The Chicago Bulls are stuck in the middle seat between Big Bird and Barney the Dinosaur. In other words, they couldn’t be in a more uncomfortable position.
A team that hoped to improve on last season’s sixth-place finish in the Eastern Conference currently sits 12th with a record of 6-10. They have lost four in a row and six of their last seven games, which included an agonizing 108-107 loss to the rebuilding Orlando Magic.
Indeed, the loss to Orlando represented a new low for this recently revamped organization. Not only did Chicago trade the Magic a lofty package of Wendell Carter Jr. and two first-round picks for Nikola Vucevic two seasons ago, but Carter Jr. and Franz Wagner – the player drafted with one of Chicago’s picks – were the two players to lead Orlando to victory.
This roster now sits in unfamiliar territory. As a group that started last season hot and formed a generous cushion before some second-half struggles appeared now has to flip the script. It will be up to this core to prove why the front office let “continuity” become the buzzword of the offseason. And nothing about that process will be easy.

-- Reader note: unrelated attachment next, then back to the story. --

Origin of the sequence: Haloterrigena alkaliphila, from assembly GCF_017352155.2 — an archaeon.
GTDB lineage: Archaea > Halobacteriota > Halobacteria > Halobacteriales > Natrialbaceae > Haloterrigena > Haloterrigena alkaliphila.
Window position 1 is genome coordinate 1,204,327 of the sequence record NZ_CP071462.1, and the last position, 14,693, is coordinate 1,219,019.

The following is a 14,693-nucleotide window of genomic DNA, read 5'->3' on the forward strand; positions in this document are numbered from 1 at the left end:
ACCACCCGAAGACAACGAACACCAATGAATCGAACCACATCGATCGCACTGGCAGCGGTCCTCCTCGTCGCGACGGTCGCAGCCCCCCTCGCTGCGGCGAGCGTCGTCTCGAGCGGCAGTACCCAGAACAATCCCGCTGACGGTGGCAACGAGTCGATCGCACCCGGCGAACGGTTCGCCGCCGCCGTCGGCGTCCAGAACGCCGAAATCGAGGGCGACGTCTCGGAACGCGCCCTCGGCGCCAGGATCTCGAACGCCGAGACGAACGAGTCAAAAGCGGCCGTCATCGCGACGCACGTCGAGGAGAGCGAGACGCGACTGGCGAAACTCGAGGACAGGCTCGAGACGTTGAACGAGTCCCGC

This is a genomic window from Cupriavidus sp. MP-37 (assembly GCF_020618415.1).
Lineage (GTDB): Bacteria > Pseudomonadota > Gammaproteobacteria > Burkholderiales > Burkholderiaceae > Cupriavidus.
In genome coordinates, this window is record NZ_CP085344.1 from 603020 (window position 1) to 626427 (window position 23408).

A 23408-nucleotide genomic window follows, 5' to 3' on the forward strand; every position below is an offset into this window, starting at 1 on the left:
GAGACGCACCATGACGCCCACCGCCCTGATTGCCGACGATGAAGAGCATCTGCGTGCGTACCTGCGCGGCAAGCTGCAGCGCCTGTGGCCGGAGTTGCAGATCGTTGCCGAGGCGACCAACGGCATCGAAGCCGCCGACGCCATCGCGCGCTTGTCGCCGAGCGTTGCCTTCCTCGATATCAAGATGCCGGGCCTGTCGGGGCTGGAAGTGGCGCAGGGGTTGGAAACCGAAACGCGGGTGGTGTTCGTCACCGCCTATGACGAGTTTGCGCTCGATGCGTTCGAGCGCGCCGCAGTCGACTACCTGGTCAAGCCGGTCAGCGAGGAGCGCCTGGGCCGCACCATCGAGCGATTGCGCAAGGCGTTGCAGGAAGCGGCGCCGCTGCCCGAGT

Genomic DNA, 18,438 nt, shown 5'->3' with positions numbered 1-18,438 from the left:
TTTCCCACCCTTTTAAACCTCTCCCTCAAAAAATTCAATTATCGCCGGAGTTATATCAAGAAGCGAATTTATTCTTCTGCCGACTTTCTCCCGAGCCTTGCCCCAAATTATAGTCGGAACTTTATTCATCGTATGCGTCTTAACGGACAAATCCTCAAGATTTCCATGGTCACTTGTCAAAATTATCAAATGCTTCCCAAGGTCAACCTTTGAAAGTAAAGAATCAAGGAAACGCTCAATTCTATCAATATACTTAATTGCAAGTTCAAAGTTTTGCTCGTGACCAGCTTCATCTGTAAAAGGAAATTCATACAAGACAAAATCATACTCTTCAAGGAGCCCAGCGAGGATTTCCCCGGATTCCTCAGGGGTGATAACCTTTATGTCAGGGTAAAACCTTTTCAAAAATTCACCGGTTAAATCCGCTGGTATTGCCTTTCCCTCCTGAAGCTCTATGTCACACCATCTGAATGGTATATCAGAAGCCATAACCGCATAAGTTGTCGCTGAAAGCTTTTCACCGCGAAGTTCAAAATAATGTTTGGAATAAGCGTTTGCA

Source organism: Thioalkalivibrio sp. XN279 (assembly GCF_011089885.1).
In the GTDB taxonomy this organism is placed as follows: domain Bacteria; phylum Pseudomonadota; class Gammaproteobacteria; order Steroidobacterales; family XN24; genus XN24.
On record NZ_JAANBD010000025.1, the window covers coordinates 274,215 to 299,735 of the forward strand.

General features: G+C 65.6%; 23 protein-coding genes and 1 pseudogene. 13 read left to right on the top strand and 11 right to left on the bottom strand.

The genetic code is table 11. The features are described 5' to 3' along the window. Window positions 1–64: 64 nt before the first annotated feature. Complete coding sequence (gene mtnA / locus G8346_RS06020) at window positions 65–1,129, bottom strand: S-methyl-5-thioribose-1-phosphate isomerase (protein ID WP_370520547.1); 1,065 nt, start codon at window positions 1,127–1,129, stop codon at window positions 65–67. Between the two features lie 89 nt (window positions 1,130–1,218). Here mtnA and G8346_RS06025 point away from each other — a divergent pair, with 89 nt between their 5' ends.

While the Chicago Bulls will at least add some much-needed rest days to their calendar, the opponents aren’t getting any easier. According to Positive Residual, the Bulls will still have the sixth-toughest schedule between now and the start of the new year. Things will be particularly challenging over the next two weeks, which will feature a grueling six-game road trip.
After the Bulls battle the reigning Eastern Conference champions at the United Center tonight, they will head to Milwaukee, Oklahoma City, Utah, Phoenix, Golden State, and Sacramento. Each team currently holds a better record than Chicago, as well as a better net rating.
In fact, the next time the Bulls will play an opponent that has started the season worse is on Dec. 26 when they battle the Houston Rockets. I know … oof.
If we want to look on the bright side, the familiarity that comes with “continuity” should help a team like Chicago work out early-season kinks relatively quickly. The problem, however, is that they have yet to show any signs of going just that.
Slow starts have continued to be a problem, as has rim protection and the lack of 3-point shooting. It’s truly been a mix of poor effort and poor roster construction that has started to sink this ship. And, unless those problems are addressed over the next couple of weeks, the Bulls may reach the bottom of the ocean faster than anyone expected. The East remains jam-packed with competitive teams, so the faster you fall out of the mix, the harder it might be to re-enter it.